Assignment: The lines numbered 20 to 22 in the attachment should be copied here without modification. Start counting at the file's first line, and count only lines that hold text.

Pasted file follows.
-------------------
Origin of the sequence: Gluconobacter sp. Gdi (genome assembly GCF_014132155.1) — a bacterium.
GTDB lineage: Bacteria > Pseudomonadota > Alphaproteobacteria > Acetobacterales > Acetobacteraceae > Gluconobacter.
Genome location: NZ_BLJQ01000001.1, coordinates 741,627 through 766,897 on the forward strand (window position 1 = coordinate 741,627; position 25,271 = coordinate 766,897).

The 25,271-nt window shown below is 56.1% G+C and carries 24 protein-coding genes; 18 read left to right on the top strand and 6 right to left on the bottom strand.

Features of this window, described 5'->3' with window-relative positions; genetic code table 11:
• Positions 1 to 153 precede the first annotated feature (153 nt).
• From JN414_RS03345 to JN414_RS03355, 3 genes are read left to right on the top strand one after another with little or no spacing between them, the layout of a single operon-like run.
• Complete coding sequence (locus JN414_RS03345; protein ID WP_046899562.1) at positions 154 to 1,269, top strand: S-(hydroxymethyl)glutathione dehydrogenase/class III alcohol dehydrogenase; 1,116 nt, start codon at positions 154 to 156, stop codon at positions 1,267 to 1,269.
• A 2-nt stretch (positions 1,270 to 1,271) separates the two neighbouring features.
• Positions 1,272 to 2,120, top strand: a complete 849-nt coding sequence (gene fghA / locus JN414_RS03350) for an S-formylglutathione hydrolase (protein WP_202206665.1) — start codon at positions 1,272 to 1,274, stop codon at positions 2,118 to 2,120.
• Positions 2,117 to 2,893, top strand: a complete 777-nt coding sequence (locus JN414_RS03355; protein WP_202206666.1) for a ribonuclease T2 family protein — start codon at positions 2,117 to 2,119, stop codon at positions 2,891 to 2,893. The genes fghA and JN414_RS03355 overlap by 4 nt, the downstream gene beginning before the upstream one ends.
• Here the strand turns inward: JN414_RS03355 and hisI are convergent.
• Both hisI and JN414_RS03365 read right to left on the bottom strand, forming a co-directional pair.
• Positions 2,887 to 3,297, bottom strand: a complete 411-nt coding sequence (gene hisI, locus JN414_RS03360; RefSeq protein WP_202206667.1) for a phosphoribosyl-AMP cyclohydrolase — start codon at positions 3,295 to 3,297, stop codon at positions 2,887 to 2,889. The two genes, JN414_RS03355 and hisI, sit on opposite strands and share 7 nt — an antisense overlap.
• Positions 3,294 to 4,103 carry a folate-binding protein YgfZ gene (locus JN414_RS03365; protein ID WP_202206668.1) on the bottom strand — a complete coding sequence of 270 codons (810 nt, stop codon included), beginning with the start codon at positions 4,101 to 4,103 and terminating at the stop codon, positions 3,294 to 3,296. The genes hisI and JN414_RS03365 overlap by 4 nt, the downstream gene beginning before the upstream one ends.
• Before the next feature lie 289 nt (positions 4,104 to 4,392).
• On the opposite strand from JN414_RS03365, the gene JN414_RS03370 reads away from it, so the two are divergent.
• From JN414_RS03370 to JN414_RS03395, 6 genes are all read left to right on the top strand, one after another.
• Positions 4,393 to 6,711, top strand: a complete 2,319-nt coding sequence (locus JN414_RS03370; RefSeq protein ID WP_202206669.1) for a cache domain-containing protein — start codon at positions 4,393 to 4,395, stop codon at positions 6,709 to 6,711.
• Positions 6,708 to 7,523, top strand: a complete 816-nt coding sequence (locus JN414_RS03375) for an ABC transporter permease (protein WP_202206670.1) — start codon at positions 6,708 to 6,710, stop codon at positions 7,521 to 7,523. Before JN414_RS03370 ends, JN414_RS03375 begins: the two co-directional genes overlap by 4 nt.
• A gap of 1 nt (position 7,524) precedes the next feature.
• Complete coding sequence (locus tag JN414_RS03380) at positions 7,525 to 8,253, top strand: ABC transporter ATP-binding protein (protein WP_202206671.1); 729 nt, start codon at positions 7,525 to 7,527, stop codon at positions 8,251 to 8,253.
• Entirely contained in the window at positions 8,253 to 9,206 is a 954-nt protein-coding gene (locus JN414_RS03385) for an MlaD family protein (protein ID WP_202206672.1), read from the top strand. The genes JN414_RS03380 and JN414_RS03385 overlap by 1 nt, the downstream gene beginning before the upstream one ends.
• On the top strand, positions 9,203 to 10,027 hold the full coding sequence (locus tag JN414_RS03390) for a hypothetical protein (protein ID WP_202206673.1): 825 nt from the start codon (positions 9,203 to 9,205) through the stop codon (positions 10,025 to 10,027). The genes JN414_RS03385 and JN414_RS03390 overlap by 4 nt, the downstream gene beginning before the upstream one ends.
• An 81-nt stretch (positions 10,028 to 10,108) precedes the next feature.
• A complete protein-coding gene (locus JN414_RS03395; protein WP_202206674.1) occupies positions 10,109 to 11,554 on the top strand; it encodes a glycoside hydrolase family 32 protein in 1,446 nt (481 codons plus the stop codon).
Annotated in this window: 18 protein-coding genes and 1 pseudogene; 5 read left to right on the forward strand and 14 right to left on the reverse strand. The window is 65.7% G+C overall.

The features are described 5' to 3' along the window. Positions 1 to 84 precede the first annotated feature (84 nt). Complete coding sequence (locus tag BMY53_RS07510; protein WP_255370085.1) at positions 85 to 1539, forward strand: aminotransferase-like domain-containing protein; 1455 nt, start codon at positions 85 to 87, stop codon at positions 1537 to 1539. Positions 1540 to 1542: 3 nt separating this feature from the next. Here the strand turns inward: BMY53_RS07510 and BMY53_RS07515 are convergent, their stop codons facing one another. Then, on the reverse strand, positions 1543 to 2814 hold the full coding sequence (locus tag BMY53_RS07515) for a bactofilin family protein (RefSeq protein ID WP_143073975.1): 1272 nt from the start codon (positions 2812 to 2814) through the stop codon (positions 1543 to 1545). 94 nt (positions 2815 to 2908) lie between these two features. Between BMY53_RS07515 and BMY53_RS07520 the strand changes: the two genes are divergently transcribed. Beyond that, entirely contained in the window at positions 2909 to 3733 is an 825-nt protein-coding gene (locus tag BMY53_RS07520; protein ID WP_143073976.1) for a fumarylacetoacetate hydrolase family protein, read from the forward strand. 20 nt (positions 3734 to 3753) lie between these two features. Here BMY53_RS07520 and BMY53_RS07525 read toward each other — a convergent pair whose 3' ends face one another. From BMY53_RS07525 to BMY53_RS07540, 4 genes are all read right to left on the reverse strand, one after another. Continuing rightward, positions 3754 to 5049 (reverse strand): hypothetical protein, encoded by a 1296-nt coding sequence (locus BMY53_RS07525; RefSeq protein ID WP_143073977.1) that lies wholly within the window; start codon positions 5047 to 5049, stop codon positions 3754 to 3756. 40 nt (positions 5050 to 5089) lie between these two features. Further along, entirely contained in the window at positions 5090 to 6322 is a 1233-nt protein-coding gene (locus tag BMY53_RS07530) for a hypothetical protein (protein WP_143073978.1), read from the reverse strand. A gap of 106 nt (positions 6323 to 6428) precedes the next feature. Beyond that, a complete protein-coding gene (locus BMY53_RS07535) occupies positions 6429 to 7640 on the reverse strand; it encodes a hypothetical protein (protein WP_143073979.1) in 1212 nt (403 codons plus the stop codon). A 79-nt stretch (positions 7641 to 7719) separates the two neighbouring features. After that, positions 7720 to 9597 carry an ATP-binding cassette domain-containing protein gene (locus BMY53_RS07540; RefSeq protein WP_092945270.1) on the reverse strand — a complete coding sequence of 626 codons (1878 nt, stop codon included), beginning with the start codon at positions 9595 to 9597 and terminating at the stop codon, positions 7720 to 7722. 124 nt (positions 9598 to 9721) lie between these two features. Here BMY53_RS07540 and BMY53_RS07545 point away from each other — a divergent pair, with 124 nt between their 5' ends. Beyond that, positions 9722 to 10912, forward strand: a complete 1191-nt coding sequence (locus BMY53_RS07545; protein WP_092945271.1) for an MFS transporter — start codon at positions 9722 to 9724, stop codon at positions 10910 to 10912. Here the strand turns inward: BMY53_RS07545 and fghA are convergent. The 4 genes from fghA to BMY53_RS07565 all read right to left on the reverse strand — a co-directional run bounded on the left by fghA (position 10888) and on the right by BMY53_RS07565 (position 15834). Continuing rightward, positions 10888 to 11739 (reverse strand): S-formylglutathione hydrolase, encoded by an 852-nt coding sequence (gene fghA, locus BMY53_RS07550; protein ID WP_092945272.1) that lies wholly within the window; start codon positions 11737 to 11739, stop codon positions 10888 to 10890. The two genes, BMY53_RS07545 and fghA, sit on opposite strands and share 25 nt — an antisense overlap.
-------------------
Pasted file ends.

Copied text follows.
• Positions 6,708 to 7,523, top strand: a complete 816-nt coding sequence (locus JN414_RS03375) for an ABC transporter permease (protein WP_202206670.1) — start codon at positions 6,708 to 6,710, stop codon at positions 7,521 to 7,523. Before JN414_RS03370 ends, JN414_RS03375 begins: the two co-directional genes overlap by 4 nt.
• A gap of 1 nt (position 7,524) precedes the next feature.
• Complete coding sequence (locus tag JN414_RS03380) at positions 7,525 to 8,253, top strand: ABC transporter ATP-binding protein (protein WP_202206671.1); 729 nt, start codon at positions 7,525 to 7,527, stop codon at positions 8,251 to 8,253.